Larry Crane and Pat Hull, plus the Champions of the Arts awards
Pat and Larry You must be talkin’ about steak again, Arts DEVO! Sorry, as much as I love to rhapsodize about a good cut of beef, this is not an homage to that bygone East 20th Street institution, Pat ’n’ Larry’s Steakhouse.
Given that this week’s CN&R is the Local Music Issue, I am instead surveying the landscape of the three-plus decades I’ve spent partaking in the Chico music scene—from the CD-release party tonight (April 11, 8 p.m.) at Argus Bar + Patio for the new album by Pat Hull, all the way back to my first local show, a tour-van benefit for Vomit Launch—a band that featured bassist Larry Crane—more than 30 years ago.
I have Crane on my mind because of an online post last week by Vintage King (a pro audio retailer for studios and recording engineers) featuring a mini-documentary on “The History of Tape Op” magazine (vintageking.com/blog/2019/04/tape-op-magazine). Crane is the founder and editor of Tape Op, the long-running publication that started off as a 500-copy run of a hand-stapled zine in 1996 and grew to a 70,000 circulation glossy that is now the most read recording-arts magazine in the world.
It doesn’t hurt the numbers that Tape Op has always been free (seriously, go subscribe at tapeop.com), but the real secret to its success is that it’s not a slimy music-industry rag. Instead, it has always been a well-written love letter to music, with fun long-form stories and interviews by people who are super into talking about how their favorite songs were recorded.
In addition to his Tape Op success, Crane is, of course, also well known as the owner/engineer of Jackpot! Recording Studio, in Portland, Ore., where he’s recorded everyone from Sleater-Kinney to Elliott Smith (for whom he’s the official estate archivist).
It’s been forever since Crane roamed these parts. The amazing Vomit Launch broke up 30 years ago, and Crane moved to Portland shortly after. But all of us who used to eat tacos and drink pale ales with the guy are proud from afar as he continues to kick so much ass.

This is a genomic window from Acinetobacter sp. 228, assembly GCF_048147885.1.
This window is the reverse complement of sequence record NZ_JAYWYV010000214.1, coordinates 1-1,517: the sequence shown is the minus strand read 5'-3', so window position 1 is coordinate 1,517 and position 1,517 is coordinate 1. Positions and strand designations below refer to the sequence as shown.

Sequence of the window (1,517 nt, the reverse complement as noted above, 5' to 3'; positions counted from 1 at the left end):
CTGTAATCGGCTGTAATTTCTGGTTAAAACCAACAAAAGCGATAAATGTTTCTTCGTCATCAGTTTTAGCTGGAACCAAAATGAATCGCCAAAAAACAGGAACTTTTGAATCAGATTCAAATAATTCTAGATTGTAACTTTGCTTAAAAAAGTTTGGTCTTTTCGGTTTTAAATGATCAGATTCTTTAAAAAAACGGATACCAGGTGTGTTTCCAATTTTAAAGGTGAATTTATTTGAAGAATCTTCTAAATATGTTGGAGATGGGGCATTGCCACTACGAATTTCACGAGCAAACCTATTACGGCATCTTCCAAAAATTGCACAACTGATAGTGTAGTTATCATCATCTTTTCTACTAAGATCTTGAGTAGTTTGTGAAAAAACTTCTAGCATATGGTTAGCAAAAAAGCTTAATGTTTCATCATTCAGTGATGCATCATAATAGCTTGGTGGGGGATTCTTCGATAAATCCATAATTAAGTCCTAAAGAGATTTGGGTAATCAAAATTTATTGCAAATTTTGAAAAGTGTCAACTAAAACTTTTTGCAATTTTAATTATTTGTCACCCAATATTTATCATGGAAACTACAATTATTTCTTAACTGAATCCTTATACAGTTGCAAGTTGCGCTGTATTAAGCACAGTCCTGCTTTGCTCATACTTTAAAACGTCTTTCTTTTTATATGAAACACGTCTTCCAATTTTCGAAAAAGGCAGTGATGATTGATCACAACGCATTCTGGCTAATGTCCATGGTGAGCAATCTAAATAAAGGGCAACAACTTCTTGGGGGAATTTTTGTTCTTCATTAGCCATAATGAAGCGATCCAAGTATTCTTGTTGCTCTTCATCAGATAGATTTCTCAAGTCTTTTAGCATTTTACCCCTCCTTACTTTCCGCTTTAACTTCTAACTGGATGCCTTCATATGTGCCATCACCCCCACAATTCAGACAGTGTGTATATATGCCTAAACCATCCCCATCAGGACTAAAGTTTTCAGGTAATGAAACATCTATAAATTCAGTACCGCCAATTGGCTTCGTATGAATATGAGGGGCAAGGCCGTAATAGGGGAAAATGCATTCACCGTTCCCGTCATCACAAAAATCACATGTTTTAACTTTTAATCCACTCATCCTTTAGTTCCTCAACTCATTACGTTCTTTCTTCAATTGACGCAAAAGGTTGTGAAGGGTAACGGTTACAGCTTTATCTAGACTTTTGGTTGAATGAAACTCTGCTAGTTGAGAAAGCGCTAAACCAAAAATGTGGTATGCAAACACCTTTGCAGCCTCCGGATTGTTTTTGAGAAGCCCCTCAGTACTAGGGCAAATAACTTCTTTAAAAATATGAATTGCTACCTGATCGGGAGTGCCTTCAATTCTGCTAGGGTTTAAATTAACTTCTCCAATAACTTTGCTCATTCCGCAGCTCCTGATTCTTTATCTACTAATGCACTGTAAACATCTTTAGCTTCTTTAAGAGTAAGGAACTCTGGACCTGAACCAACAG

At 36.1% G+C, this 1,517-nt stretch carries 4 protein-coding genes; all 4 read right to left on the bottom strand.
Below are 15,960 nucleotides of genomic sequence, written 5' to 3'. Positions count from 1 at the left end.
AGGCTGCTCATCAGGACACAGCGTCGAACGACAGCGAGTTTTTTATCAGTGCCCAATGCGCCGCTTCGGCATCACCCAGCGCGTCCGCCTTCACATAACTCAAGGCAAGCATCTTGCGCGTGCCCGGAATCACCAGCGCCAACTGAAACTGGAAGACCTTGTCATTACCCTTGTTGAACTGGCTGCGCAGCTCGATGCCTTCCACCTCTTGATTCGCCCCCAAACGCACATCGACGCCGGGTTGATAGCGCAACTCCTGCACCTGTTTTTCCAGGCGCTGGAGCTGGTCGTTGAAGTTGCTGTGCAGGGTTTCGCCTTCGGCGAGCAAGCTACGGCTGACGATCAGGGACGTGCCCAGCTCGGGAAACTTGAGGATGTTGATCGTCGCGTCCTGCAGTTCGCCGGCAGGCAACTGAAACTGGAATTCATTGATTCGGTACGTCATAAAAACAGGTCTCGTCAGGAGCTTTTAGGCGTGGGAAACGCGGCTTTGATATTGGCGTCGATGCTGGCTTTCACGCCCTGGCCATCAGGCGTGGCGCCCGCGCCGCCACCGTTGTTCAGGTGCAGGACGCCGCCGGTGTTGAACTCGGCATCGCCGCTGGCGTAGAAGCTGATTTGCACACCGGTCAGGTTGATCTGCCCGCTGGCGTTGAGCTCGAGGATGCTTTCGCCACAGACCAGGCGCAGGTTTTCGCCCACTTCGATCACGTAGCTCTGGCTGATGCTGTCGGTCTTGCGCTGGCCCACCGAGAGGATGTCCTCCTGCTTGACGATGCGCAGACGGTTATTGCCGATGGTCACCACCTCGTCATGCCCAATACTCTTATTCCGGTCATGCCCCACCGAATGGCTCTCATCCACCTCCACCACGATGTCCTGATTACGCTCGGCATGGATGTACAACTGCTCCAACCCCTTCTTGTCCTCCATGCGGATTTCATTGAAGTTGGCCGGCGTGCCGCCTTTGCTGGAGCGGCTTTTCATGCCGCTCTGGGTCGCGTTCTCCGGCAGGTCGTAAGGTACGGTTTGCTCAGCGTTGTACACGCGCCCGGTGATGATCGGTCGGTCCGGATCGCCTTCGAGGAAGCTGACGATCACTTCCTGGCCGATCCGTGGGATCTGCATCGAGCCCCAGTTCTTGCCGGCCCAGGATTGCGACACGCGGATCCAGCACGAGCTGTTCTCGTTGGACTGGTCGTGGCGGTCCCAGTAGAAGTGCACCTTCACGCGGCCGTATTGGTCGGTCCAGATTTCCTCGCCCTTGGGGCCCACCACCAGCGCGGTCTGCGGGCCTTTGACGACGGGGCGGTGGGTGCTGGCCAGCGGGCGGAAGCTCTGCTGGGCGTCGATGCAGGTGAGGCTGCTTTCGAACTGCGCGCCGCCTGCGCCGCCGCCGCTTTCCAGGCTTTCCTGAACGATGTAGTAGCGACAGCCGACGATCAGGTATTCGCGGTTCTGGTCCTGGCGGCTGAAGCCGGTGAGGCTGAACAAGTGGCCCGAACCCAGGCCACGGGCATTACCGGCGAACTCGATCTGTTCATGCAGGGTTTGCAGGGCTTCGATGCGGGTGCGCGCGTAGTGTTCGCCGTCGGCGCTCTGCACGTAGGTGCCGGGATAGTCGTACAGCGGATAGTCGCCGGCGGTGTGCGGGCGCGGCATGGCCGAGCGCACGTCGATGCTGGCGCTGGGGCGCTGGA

And Hull, a modern-day Chico favorite son, is on the radar for releasing another new CD, Sera—his fifth album in three years! In addition to several guests (vocalist Evin Wolverton, guitarist Dorian Rohlfes, etc.), the recording features singer/guitarist/pianist Hull’s regular band of locals: Ethan Swett (bass, guitar, and tons more), Sean Raeside (drums), Michael Bone (guitar, bass, vocals) and Webster Moore (organ).
The album feels like a continuation of 2018’s Denmark Sessions, with Hull’s light and soulful voice the constant across a varying collection of lush slow- to mid-tempo folk-rock tunes. More gorgeous music by one of Chico’s best songwriters. Find the album and a video for the single “Water Glass” at pathullmusic.com.
Art champs The Chico Arts and Culture Foundation will celebrate six local arts heroes next Thursday (April 18, 5:30-7 p.m.), at the Museum of Northern California Art. A performance by troubadour Jonathan Richman will kick off the ceremony honoring the 2019 Champions of the Arts: watercolor painter/instructor and arts consultant Amber Palmer, Chico Art Center Director Cameron Kelly, painter/instructor and Studio 561 owner Christine Mac Shane, artist and Butte County Art on Wheels founder Jessie Mercer, Healing Art Gallery coordinator Rebecca McIntyre Senoglu, and longtime Chico Theater Company Executive Director Marc Edson. Congrats!